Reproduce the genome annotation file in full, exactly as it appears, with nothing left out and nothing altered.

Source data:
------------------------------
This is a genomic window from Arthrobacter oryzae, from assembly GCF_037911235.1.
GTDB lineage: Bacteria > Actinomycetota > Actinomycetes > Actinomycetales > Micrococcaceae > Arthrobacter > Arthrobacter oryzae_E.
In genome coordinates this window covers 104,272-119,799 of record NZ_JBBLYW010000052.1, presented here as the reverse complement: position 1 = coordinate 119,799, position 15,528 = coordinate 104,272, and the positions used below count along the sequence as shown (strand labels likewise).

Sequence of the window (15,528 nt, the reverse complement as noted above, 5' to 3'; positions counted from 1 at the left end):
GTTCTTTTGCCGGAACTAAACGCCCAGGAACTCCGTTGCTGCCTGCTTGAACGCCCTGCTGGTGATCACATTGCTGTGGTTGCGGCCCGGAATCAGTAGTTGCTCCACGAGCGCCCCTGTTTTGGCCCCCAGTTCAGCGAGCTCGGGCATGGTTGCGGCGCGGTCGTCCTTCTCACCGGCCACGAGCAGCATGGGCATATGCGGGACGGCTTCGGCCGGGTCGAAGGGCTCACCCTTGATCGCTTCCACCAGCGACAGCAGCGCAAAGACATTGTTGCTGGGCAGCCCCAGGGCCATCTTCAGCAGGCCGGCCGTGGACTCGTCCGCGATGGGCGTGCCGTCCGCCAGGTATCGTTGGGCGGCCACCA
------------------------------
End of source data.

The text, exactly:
This is a genomic window from Arthrobacter oryzae, from assembly GCF_037911235.1.
GTDB lineage: Bacteria > Actinomycetota > Actinomycetes > Actinomycetales > Micrococcaceae > Arthrobacter > Arthrobacter oryzae_E.
In genome coordinates this window covers 104,272-119,799 of record NZ_JBBLYW010000052.1, presented here as the reverse complement: position 1 = coordinate 119,799, position 15,528 = coordinate 104,272, and the positions used below count along the sequence as shown (strand labels likewise).

Sequence of the window (15,528 nt, the reverse complement as noted above, 5' to 3'; positions counted from 1 at the left end):
GTTCTTTTGCCGGAACTAAACGCCCAGGAACTCCGTTGCTGCCTGCTTGAACGCCCTGCTGGTGATCACATTGCTGTGGTTGCGGCCCGGAATCAGTAGTTGCTCCACGAGCGCCCCTGTTTTGGCCCCCAGTTCAGCGAGCTCGGGCATGGTTGCGGCGCGGTCGTCCTTCTCACCGGCCACGAGCAGCATGGGCATATGCGGGACGGCTTCGGCCGGGTCGAAGGGCTCACCCTTGATCGCTTCCACCAGCGACAGCAGCGCAAAGACATTGTTGCTGGGCAGCCCCAGGGCCATCTTCAGCAGGCCGGCCGTGGACTCGTCCGCGATGGGCGTGCCGTCCGCCAGGTATCGTTGGGCGGCCACCA